Wren – 2019 BBS

Troglodytes troglodytes – DRYW – Breeding resident

The wren is a pretty ubiquitous species across Pembrokeshire, it having been recorded in almost every tetrad in the 2003-07 atlas.  More than that, the BTO Atlas 2007-11 shows that Pembrokeshire is one of the most densely populated areas of the UK as far as wrens are concerned.

While it is basically a bird  of deciduous woodland, it is an adaptable species also common in scrub, pastoral farmland, villages, towns, and even coniferous woodland.  So, not surprisingly it is recorded in virtually every square covered by the Breeding Bird Survey in the county.

With less than 15 squares surveyed before 2002, the results could be expected to be a little erratic, while the apparent dip in the population in 2001 was the result of only two squares being surveyed during the foot-and-mouth outbreak.  Nevertheless, the population density seems to be increasing overall.

Like many small, but warm-blooded, creatures, the wren is susceptible to cold weather, so it should be expected that breeding populations will be reduced after severe winters.  The graph shows the short-term effects of cold conditions in 1995/96, 2009/10, 2010/11 and 2017/18.  These are evident on the Breeding Bird Survey index for both Britain and for Wales, yet in Pembrokeshire there is an unexplained dip in the summer before the 2017-18 winter and an increase afterwards.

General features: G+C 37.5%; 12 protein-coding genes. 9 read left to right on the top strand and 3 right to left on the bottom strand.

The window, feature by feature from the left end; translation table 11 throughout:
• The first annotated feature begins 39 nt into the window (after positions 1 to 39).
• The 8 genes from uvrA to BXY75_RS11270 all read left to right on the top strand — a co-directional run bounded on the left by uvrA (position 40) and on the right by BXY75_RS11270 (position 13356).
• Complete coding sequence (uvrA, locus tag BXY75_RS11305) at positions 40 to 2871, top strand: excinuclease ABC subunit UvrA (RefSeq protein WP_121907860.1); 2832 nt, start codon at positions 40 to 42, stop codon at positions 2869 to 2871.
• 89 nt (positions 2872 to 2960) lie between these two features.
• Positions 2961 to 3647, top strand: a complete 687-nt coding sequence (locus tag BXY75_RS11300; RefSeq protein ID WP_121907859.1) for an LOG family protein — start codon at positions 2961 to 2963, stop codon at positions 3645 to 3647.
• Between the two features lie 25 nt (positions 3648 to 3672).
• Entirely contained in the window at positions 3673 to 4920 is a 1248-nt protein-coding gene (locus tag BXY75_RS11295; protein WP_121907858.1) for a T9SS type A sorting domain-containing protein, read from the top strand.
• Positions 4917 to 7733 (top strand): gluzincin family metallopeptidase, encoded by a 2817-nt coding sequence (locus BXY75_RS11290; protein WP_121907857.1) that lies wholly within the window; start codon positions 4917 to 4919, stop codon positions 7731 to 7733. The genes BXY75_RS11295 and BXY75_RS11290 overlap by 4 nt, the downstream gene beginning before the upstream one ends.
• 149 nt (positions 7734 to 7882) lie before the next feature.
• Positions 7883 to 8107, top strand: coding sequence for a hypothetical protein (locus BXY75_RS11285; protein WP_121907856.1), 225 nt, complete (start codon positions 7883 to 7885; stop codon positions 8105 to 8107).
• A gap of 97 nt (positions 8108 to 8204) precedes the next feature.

In the longer term, the population in Wales has increased by 9% between 1995-2018 (Harris et al. 2020), and in Pembrokeshire it is showing a similar trend.

Skokholm

While Skokholm isn’t part of the BBS network, all the breeding birds there are monitored intensively each year.

Wrens first bred on the island in 1988, and numbers have been increasing ever since.  In 2018, 63 territorial males were mapped.  Perhaps surprisingly, given the snow and freezing conditions prevalent during February and March that year, the total was five up on that of previous year and two up on the 2016 Skokholm record.  The reason for this substantial increase in the number of territorial males is unclear.

Annie Haycock (BBS & WeBS local organiser)

References:

BALMER D, GILLINGS S, CAFFREY B, SWANN B, DOWNIE I, FULLER R. 2014. Bird Atlas 2007-11: The Breeding and Wintering Birds of Britain and Ireland.  HarperCollins.  UK

BROWN R & EAGLE G, 2018 Skokholm Annual Report. Wildlife Trust for South and West Wales.

HARRIS S J, MASSIMIMINO D, EASTON M A, GILLINGS S, NOBLE D G, BALMER D E, PEARCE-HIGGINS J W & WOODCOCK P. 2019. The Breeding Bird Survey 2018. BTO Research Report 717. British Trust for Ornithology, Thetford.

More about the Wren in Pembrokeshire